Natural Language Processing with N-Gram Model

Till now we have seen two natural language processing models, Bag of Words and TF-IDF. What we are going to discuss now is totally different from both of them. Also, the applications of N-Gram model are different from that of these previously discussed models.

To understand N-gram, it is necessary to know the concept of Markov Chains.

What is Markov Chains?

According to Wikipedia, ” A Markov chain is a stochastic model describing a sequence of possible events in which the probability of each event depends only on the state attained in the previous event. “

I think this definition is pretty hard to understand, let’s try to understand from an example.

Suppose there are various states such as, state A, state B, state C, state D and so on up-to Z. We can go from state (A to B), (B to C), (C to E), (E to Z) like a ride. So, you have to ride from them, such that the the probability of future states depends only on the present state (conditional probability), not on the sequence of events that preceded it, and in this way you get a chain of different states.

From above figure you can see that, we build the sentence “He is eating” based on the probability of the present state and cancel all the other options which have comparatively less probability.

N-Gram Model

An N-Gram is a contiguous sequence of n items from a given sample of text. These n items can be characters or can be words.

N-gram is use to identify next word/character in the sentence/word from previous words/character, That means P(word|history) or P(character|history). This is a conditional probability.

For example in sentence “He is eating”, “eating” word is given “He is”

i.e. P(eating | He is)

Here,
word = eating
history = He is

So, one way to estimate the above probability function is through the relative frequency count approach. Means go through entire data and check how many times the word “eating” is coming after “He is”. Suppose 70% of the time “eating” is coming after “He is”. Then the model gets an idea that there is always 0.7 probability that “eating” comes after “He is”. But this process is lengthy, you have go through entire data and check each word and then calculate the probability.

Instead of this approach, go through Markov chains approach, Here, you, instead of computing probability using the entire data, you can approximate it by just a few historical words.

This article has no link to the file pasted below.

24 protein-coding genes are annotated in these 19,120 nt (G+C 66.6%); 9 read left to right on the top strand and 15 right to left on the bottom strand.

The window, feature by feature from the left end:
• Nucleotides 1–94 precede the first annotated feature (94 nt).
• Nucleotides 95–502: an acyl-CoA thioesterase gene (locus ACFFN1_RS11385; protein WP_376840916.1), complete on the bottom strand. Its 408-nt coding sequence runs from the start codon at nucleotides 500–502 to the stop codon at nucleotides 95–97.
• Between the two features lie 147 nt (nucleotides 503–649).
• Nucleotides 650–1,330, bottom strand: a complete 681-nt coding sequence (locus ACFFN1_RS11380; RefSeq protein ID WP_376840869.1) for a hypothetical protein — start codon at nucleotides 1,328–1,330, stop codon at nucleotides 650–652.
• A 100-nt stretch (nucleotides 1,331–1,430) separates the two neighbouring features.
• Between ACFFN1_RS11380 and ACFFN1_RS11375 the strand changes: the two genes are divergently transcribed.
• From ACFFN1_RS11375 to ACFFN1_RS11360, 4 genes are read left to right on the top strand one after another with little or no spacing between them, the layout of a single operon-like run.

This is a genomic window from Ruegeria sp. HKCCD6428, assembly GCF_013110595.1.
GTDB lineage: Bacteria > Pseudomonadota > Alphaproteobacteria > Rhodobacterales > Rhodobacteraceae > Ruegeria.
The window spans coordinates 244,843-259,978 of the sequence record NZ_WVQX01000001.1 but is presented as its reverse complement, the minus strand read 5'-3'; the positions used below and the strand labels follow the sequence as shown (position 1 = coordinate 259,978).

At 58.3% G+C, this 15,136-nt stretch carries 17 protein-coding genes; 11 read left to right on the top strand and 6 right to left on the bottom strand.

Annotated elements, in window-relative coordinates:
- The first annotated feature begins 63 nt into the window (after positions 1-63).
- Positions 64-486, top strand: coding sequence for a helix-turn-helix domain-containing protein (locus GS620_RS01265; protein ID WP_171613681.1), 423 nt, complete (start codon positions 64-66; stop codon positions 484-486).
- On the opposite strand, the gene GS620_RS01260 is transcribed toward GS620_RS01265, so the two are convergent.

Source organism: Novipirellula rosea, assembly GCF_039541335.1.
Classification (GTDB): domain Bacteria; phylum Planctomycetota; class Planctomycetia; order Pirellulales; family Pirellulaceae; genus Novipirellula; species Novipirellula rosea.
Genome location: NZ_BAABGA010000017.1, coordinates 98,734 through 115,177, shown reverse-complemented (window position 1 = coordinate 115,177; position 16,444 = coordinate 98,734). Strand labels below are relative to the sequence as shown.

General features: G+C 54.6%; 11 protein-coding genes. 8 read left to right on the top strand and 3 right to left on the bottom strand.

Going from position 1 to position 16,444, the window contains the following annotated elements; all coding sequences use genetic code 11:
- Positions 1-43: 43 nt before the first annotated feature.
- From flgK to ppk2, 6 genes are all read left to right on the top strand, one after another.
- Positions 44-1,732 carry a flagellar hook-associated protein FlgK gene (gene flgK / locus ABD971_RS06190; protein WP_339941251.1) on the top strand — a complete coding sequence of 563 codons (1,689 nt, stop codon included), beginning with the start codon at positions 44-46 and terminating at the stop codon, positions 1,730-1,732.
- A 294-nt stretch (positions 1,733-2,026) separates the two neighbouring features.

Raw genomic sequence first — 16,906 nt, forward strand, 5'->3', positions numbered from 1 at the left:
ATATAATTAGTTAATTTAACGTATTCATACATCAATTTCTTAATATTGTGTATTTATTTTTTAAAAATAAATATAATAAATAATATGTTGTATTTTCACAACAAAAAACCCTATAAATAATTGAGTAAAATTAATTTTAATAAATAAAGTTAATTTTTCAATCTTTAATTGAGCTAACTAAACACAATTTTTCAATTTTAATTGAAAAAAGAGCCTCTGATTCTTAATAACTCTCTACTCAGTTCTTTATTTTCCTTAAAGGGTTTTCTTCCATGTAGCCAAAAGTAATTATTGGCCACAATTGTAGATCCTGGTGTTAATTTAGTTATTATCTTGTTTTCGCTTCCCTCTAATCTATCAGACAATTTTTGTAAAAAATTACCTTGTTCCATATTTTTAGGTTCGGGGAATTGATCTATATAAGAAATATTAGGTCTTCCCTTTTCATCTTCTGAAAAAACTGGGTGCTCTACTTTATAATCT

Bigram Model

If N = 2 in N-Gram, then it is called Bigram model. An Bigram model predicts the occurrence of a word based on the occurrence of its 2 – 1 previous words.

i.e. P(eating | is)

Trigram model

if N = 3, then it is Trigram model and so on. An Trigram model predicts the occurrence of a word based on the occurrence of its 3 – 1 previous words.

i.e. P(eating | He is)

Generally, the bigram model works well and it may not be necessary to use trigram models or higher N-gram models.


Let’s take an data of 3 sentences, and try to train our bigram model.

  • Good job brother
  • It was a difficult job
  • Thank you for this good job

So, the probability of word “job” followed by the word “good” is:

N gram model formula

=> (2/3) = 0.67

So, in the above data, model will learns that, there is 0.67 of probability of getting the word “good” before “job” , and 0.33 of probability of getting the word “difficult” before “job”.

In this way, model learns from one previous word in bigram. Similarly for trigram, instead of one previous word, it considers two previous words.

Application of N-gram model
  • In your mobile, when you type something and your device suggests you the next word is because of N-gram model.
  • Extracting features for clustering large sets of satellite earth images and then determining what part of the Earth a particular image came from.
  • Speech recognition.

This was a basic introduction to N-grams. For further reading, you can check out the reference:
https://ieeexplore.ieee.org/abstract/document/4470313

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